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The 1977 Wilkes 400 was a NASCAR Winston Cup Series racing event that was held on October 2, 1977, at North Wilkesboro Speedway in North Wilkesboro, North Carolina.

1977 Wilkes 400
Race details[1]
Race 26 of 30 in the 1977 NASCAR Winston Cup Series season
North Wilkesboro Speedway
North Wilkesboro Speedway
Date October 2, 1977 (1977-October-02)
Official name Wilkes 400
Location North Wilkesboro Speedway, North Wilkesboro, North Carolina
Course Permanent racing facility
0.625 mi (1.005 km)
Distance 400 laps, 250 mi (402 km)
Weather Very hot with temperatures of 86 °F (30 °C); wind speeds of 14 miles per hour (23 km/h)
Average speed 86.713 miles per hour (139.551 km/h)
Attendance 11,000[2]
Pole position
Driver Petty Enterprises
Most laps led
Driver Richard Petty Petty Enterprises
Laps 199
No. 88 Darrell Waltrip DiGard Motorsports
Television in the United States
Network untelevised
Announcers none

By 1980, NASCAR had completely stopped tracking the year model of all the vehicles and most teams did not take stock cars to the track under their own power anymore.



North Wilkesboro Speedway was a short track that held races in NASCAR's top three series, including 93 Winston Cup Series races. The track, a NASCAR original, operated from 1949, NASCAR's inception, until the track's closure in 1996. The speedway briefly reopened in 2010 and hosted several Stock Car Series races, including the now-defunct ASA Late Model Series, USARacing Pro Cup Series, and PASS Super Late Models, before closing forever in the spring of 2011. The track is located on U.S. Route 421, about five miles east of the town of North Wilkesboro, North Carolina. It measured 0.625 miles (1.006 km) and featured a unique uphill backstretch and downhill frontstretch.

Three drivers entered the 1970 Wilkes 400 in a very close points race. Bobby Isaac was just ahead of James Hylton, and Bobby Allison was close behind. But Richard Petty, who was out of the points because of a shoulder injury suffered at Darlington in May, was considered the favorite to win the race. Isaac started from the pole for a record-tying fourth consecutive time, matching Fred Lorenzen and Herb Thomas with a qualifying lap time of 21.346 seconds / 105.406 mph. Fans were given quite a show as Isaac and Petty exchanged the lead a total of 11 times throughout the race. Isaac, in the Nord Krauskopf's K&K Insurance Dodge, led 179 laps and took the win by six car lengths over Petty. Petty, who had started the race in third position led the most laps in the race with 216. Bobby Allison started fourth and finished fourth behind his brother, Donnie Allison. And Hylton finished fifth at the end of day. Isaac advanced to become the 1970 Winston Cup Champion at season's end, with Allison being the runner-up in points.

Bad weather in 1971 caused the Wilkes 400 to be postponed to November 21. Due to the Grand National Series' struggling car counts, cars from NASCAR's Grand American Series were allowed to run in this race. Charlie Glotzbach broke the track record in qualifying at 20.919 seconds / 107.558 mph. It was the first lap ever run under 21 seconds at North Wilkesboro, ending Bobby Isaac's run of five consecutive poles at the track. Tiny Lund, driving a 1970 Camaro, qualified sixth and led just seven laps on his way to the victory. Lund also won another race driving the Camaro that season at Hickory. Glotzbach finished second, six seconds behind Lund, after leading 76 laps in the race. Richard Petty started from the outside pole and led 306 laps to finish third. Dave Marcis finished fourth, two laps down, and Benny Parsons rounded out the top five. Bobby Allison was the only other driver to lead, running 11 laps out front before losing an engine prior to the half.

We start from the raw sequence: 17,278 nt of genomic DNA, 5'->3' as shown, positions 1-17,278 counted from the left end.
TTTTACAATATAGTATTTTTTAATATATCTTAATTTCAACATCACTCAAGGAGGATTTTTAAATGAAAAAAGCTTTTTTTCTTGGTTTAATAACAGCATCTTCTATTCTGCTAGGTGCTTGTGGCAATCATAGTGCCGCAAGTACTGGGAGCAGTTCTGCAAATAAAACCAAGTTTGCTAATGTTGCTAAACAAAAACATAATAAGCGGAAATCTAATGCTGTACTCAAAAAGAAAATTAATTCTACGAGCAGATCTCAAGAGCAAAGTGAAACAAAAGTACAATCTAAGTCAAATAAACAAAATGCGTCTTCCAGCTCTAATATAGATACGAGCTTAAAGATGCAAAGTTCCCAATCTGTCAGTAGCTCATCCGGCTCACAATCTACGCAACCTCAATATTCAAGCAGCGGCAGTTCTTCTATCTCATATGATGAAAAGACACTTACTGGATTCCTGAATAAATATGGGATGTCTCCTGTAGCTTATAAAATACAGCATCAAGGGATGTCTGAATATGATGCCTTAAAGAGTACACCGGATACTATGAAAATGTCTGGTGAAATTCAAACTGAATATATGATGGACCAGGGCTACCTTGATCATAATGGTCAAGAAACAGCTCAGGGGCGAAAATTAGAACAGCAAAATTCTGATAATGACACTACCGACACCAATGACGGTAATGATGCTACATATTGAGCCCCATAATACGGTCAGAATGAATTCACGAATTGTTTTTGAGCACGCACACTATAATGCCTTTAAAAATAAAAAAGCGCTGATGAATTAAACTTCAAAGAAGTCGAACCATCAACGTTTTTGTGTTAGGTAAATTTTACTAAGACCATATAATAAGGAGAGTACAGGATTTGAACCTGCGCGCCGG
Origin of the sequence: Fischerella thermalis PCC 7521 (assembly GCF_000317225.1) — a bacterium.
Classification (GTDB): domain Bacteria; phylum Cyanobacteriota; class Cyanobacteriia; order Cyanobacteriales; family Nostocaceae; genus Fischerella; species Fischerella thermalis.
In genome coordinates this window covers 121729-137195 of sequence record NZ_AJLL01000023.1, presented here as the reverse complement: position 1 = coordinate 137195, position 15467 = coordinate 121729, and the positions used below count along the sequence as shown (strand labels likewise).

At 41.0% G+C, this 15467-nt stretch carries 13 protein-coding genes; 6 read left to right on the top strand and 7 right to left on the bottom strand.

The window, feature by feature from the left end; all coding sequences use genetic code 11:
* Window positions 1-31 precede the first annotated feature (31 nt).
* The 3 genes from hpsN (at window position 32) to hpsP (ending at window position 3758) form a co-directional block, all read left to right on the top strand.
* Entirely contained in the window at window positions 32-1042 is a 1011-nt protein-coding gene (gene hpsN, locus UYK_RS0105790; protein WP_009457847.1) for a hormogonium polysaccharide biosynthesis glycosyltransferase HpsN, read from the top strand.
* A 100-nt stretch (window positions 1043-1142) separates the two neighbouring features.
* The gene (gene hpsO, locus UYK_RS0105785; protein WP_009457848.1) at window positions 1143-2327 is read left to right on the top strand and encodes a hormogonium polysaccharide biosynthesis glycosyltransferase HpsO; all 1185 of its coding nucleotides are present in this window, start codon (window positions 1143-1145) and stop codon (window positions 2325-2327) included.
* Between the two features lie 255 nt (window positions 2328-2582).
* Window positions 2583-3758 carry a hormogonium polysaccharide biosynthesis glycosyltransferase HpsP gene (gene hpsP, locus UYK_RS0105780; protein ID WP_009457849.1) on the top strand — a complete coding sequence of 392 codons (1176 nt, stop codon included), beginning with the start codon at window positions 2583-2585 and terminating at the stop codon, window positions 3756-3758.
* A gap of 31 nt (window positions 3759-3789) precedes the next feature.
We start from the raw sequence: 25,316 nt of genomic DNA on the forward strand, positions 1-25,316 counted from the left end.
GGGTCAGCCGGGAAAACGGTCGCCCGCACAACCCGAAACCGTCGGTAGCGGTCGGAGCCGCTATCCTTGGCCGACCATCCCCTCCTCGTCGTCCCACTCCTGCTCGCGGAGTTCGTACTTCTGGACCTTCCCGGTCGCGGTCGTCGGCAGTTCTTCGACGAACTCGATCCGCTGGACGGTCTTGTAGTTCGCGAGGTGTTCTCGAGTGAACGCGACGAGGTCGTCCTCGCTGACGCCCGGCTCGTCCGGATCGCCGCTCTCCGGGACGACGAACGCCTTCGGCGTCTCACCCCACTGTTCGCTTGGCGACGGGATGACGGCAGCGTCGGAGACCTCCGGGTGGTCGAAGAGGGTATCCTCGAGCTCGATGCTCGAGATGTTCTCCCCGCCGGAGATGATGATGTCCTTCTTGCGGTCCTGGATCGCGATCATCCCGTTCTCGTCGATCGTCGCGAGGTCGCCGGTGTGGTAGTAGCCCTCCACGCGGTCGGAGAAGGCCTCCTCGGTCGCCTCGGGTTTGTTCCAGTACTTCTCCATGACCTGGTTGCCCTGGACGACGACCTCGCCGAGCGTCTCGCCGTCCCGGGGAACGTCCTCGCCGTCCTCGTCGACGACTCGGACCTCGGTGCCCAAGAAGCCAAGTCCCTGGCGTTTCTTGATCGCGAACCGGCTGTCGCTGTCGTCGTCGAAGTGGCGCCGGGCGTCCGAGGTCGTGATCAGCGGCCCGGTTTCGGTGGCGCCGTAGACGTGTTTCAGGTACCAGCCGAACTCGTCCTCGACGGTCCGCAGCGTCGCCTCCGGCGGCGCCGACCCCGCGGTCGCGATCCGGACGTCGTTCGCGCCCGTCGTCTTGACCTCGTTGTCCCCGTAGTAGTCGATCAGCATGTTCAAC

The Wilkes 400 in 1972 was one of the wildest finishes in NASCAR Cup Series history. Buddy Baker won the pole in the No. 71 K&K Insurance Dodge owned by Nord Krauskopf, but he only led the first lap of the race. Richard Petty and Bobby Allison swapped the lead for the rest of the race, beating and banging each other for the win. At times was more of a demolition derby than a race. Both cars were destroyed by the end, with Allison's car noticeably smoking. This was the peak of the Petty-Allison rivalry. Petty was declared the winner, but in Victory Lane, a fan tried to attack him. But he was defended by his helmet-wielding brother, Maurice Petty. This was Richard Petty's last of 137 wins in a Plymouth.

In the Gwyn Staley 400 of 1973, Bobby Allison landed on the pole with a qualifying lap of 21.077 seconds / 106.750 MPH. Richard Petty qualified on the outside pole, and in dominating fashion he led 386 laps, winning by over four laps. It was Petty's tenth career win at North Wilkesboro and his 151st career NASCAR victory. Benny Parsons led six laps and finished second. Buddy Baker finished third in the No. 71 K&K Insurance Dodge owned by Nord Krauskopf. Allison lead seven laps and finished fourth in the race. Cecil Gordon rounded out the top five finishers. Yvon DuHamel, a top AMA road racer from Quebec, drove a Mercury prepared by Junie Donlavey and finished in tenth place in his only career Cup race. Twenty of the 30 cars that entered the race were running at the finish.